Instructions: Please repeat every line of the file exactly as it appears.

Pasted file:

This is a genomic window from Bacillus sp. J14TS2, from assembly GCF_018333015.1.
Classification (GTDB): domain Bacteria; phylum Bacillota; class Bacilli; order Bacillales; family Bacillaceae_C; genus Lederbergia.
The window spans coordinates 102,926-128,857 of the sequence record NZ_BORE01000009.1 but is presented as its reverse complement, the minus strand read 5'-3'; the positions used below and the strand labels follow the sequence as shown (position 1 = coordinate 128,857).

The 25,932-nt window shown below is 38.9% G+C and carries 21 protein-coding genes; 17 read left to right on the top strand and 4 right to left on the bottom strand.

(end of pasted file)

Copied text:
This is a genomic window from Bacillus sp. J14TS2, from assembly GCF_018333015.1.
Classification (GTDB): domain Bacteria; phylum Bacillota; class Bacilli; order Bacillales; family Bacillaceae_C; genus Lederbergia.
The window spans coordinates 102,926-128,857 of the sequence record NZ_BORE01000009.1 but is presented as its reverse complement, the minus strand read 5'-3'; the positions used below and the strand labels follow the sequence as shown (position 1 = coordinate 128,857).

The 25,932-nt window shown below is 38.9% G+C and carries 21 protein-coding genes; 17 read left to right on the top strand and 4 right to left on the bottom strand.